Interfacial electron transfer (ET) between semiconductor nanomaterials and molecular adsorbates is an important fundamental process that is relevant to applications of these materials. Using femtosecond midinfrared spectroscopy, we have simultaneously measured the dynamics of injected electrons and adsorbates by directly monitoring the mid-IR absorption of electrons in the semiconductor and the change in adsorbate vibrational spectrum, respectively. We report on a series of studies designed to understand how the interfacial ET dynamics depends on the properties of the adsorbates, semiconductors, and their interaction. In Ru(dcbpy)2(SCN)2 (dcbpy = 2,2′-bipyridine-4,4′-dicarboxylate) sensitized TiO2 thin films, 400 nm excitation of the molecule promotes an electron to the metal-to-ligand charge transfer (MLCT) excited state, from which it is injected into TiO2. The injection process was characterized by a fast component, with a time constant of <100 fs, and a slower component that is sensitive to sample condition. Similar ultrafast electron injection times were measured in TiO2 films sensitized by Ru(dcbpy)2(X2 = 2CN- and dcbpy). Electron injection in these systems was found to compete with the vibrational energy relaxation process within the excited state of the molecules, leading to an injection yield that depends on the excited-state redox potential of the adsorbate. The injection rate from Ru(dcbpy)2(SCN)2 to different semiconductors was found to obey the trend TiO2 > SnO2 > ZnO, indicating a strong dependence on the nature of the semiconductor. To understand these observations, various factors, such as electronic coupling, density of states, and driving force, that control the interfacial ET rate were examined separately. The effect of electronic coupling on the ET rate was studied in TiO2 sensitized by three adsorbates, Re(Ln)(CO)3Cl [Ln is a modified dcbpy ligand with n (=0, 1, 3) CH2 units between the bipyridine and carboxylate groups]. We found that the ET rate decreased with increasing number of CH2 units (or decreasing electronic coupling strength). The effect of driving force was investigated in Ru(dcbpy)2X2 (X2 = 2SCN-, 2CN-, and dcbpy) sensitized SnO2 thin films. In this case, we observed that the ET rate increased with the excited-state redox potential of the adsorbates, agreeing qualitatively with the theoretical prediction for a nonadiabatic interfacial ET process.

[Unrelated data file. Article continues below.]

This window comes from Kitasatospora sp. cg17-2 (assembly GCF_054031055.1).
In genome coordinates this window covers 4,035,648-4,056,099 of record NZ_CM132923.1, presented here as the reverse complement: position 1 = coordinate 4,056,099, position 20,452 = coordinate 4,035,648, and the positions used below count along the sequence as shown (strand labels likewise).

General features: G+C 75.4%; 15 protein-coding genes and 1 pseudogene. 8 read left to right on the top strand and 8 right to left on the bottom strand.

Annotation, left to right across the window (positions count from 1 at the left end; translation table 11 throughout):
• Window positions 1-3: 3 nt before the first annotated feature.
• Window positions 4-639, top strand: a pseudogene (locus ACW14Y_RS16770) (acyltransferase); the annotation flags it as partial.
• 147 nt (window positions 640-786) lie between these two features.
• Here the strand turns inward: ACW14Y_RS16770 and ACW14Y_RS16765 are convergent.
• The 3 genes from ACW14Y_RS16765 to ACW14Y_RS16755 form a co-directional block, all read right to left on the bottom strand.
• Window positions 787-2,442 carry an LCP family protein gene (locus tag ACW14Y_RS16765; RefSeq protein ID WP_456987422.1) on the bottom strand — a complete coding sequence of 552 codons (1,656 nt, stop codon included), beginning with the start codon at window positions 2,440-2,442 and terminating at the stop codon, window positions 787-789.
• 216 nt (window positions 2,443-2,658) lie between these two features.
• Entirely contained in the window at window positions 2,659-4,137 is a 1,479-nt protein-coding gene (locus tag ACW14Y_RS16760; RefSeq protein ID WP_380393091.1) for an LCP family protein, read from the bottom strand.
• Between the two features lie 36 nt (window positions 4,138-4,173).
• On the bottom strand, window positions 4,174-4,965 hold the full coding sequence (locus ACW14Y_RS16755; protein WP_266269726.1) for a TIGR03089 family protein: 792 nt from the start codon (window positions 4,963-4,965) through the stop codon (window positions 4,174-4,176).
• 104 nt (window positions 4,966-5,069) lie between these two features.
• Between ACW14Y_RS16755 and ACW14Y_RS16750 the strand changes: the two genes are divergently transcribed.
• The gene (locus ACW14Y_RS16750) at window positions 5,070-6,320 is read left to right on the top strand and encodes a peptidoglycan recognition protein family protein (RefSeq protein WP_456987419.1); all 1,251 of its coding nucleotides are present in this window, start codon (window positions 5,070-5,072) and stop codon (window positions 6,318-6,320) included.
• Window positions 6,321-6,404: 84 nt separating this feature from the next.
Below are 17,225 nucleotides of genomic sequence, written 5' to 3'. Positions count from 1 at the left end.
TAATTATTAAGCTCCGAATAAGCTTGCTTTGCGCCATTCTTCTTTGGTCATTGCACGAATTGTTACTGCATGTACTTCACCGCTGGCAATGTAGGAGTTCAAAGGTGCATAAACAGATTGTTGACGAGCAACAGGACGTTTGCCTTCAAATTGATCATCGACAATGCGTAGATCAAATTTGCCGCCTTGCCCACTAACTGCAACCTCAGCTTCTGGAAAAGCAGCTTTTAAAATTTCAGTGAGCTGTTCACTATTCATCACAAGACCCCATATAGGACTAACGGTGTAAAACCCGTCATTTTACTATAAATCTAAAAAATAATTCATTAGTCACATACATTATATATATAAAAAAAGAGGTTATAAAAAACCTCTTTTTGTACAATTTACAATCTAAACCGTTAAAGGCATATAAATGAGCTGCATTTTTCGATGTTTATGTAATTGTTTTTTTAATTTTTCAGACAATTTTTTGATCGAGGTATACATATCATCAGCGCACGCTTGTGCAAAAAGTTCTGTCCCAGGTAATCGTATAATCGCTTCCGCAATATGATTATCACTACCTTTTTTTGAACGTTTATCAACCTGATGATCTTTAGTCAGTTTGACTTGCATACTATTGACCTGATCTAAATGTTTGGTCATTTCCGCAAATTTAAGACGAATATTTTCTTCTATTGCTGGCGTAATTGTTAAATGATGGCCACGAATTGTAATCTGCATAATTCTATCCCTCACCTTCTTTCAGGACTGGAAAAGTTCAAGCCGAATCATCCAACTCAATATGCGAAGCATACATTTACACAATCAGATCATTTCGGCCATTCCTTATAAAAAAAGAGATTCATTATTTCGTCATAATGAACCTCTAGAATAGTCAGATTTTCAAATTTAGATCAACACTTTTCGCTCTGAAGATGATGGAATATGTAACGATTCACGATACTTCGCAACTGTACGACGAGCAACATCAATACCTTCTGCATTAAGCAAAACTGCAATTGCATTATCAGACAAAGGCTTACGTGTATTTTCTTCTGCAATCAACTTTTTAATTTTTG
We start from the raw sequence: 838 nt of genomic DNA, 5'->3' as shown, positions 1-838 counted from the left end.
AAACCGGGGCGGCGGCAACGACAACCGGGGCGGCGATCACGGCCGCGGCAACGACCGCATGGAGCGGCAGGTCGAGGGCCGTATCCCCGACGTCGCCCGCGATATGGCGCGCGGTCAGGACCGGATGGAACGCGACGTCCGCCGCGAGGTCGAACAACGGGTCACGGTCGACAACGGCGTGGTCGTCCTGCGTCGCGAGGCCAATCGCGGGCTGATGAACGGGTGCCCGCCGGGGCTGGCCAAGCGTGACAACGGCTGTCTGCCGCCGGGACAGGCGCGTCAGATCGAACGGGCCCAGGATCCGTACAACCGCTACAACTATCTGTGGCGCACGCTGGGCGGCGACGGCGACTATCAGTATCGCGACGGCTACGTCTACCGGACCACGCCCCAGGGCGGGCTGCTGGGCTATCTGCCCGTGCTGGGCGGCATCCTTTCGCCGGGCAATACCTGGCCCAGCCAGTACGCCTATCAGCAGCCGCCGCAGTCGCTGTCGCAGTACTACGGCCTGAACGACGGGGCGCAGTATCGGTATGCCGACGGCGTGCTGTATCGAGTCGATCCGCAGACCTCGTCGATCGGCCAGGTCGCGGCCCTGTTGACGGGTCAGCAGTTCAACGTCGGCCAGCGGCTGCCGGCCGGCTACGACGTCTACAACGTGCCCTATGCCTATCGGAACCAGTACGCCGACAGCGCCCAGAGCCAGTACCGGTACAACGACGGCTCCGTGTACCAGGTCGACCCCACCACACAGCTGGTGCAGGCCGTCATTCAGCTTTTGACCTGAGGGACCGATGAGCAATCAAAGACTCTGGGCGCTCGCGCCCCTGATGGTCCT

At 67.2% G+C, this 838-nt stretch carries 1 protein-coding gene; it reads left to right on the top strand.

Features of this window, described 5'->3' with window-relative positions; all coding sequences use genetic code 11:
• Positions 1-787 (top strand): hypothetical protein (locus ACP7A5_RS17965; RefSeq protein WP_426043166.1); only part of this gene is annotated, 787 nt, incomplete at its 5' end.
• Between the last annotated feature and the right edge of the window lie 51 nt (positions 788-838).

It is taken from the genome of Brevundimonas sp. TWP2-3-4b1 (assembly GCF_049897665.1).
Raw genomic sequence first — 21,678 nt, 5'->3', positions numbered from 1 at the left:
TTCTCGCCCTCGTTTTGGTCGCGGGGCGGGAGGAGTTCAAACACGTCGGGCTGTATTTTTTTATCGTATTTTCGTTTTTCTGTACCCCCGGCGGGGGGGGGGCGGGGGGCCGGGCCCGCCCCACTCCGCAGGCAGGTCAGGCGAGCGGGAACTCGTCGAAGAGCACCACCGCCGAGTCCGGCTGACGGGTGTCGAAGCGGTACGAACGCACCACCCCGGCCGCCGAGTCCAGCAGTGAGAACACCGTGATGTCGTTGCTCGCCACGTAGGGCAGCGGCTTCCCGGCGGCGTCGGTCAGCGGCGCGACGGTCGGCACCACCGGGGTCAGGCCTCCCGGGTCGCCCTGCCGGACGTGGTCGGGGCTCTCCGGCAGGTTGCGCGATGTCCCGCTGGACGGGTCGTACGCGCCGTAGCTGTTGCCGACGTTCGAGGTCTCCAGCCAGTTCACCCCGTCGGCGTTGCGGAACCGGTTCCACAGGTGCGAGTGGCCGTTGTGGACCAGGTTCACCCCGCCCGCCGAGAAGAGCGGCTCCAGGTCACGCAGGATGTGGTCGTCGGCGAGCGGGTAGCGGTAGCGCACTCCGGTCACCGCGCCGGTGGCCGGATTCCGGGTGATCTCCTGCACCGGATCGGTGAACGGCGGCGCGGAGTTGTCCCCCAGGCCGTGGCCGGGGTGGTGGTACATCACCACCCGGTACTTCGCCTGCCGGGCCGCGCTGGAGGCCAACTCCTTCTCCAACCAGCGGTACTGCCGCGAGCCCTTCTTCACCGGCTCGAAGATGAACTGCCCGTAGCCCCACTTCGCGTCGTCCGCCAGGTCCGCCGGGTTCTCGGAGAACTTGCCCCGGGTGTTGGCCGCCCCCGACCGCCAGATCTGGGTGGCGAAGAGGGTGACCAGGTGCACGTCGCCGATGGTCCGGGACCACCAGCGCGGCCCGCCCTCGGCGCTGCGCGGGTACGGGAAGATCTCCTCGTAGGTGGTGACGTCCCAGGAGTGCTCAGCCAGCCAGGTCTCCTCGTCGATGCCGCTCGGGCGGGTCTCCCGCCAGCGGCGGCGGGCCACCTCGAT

All Science Journal Classification (ASJC) codes
- Physical and Theoretical Chemistry
- Surfaces, Coatings and Films
- Materials Chemistry